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With soaring travel demand, shaky supply chains, and the pace of certification slowing the arrival of new jets and environmental pressure, tweaking aging aircraft is back en vogue.

While the attention of the aviation industry is rightfully turned to making major leaps in fuel consumption and carbon emissions, small improvements can still add up to reduce the environmental impact of each flight. Southwest Airlines recently became the first operator to introduce a kit of fuel saving modifications across a handful of its older 737s.

The first of five Southwest aircraft with the recently FAA-certified kits for the Boeing 737-700 from Aero Design Labs went into service on February 25 on an intra-Texas flight between Dallas-Love Field and El Paso — hearkening back to an older approach to improving efficiency.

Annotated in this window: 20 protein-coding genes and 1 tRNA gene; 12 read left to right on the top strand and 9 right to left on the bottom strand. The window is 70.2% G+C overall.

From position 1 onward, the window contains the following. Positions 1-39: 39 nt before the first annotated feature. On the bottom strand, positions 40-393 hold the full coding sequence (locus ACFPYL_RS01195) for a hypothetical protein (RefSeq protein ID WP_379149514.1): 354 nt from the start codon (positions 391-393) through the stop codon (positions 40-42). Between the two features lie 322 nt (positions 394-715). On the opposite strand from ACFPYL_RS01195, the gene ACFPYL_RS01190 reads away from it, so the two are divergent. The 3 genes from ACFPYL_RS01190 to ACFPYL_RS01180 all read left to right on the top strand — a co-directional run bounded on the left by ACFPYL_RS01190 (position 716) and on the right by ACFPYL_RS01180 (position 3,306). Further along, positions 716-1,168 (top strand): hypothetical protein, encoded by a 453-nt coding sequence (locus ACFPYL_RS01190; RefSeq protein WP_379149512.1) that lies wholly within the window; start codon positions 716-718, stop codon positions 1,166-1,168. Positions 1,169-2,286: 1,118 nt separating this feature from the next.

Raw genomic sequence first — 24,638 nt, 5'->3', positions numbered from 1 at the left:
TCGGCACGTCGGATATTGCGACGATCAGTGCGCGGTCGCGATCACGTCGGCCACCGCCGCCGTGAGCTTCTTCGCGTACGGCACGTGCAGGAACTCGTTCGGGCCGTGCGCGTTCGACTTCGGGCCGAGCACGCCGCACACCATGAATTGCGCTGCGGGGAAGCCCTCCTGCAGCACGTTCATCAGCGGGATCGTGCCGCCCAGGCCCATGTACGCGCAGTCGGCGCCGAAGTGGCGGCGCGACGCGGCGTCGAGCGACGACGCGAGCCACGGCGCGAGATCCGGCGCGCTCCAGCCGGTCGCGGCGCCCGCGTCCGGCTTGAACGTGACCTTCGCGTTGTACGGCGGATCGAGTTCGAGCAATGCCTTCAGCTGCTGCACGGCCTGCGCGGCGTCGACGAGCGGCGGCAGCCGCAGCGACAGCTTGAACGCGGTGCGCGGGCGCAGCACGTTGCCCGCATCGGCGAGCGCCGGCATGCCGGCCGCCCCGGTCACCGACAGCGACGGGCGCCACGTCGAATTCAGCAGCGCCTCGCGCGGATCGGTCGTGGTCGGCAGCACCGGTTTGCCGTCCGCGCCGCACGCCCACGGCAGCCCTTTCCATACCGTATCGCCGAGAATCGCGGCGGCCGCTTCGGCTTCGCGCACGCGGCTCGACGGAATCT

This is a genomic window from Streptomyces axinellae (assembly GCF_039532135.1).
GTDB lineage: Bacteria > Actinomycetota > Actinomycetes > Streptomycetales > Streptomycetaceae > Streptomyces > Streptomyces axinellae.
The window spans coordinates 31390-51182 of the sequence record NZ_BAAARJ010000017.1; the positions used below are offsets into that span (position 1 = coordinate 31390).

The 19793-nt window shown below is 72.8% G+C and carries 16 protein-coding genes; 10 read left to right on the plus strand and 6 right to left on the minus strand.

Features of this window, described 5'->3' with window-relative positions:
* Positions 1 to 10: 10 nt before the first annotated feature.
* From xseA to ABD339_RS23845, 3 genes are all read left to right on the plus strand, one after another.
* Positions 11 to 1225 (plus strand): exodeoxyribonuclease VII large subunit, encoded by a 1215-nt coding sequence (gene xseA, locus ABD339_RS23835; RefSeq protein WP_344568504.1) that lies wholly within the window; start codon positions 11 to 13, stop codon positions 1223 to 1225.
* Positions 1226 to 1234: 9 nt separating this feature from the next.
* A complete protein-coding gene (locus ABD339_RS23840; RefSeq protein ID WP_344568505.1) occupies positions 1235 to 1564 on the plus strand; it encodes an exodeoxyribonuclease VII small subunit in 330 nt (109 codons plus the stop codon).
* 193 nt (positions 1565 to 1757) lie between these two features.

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Jon Ostrower is Editor-in-chief of The Air Current. Prior to launching TAC in June 2018, Ostrower served as Aviation Editor for CNN Worldwide, guiding the network's global coverage of the business and operations of flying. Ostrower joined CNN in 2016 following four and half years at the Wall Street Journal. Based first in Chicago and then in Washington, D.C. he covered Boeing, aviation safety and the business of global aerospace. Before that, Ostrower was editor of the award-winning FlightBlogger for Flightglobal and Flight International Magazine covering the development of the Boeing 787 Dreamliner and other new aircraft programs from 2007 to 2012. Ostrower, a Boston native, graduated from The George Washington University's School of Media and Public Affairs with a bachelor's degree in Political Communication. He is based in Seattle.

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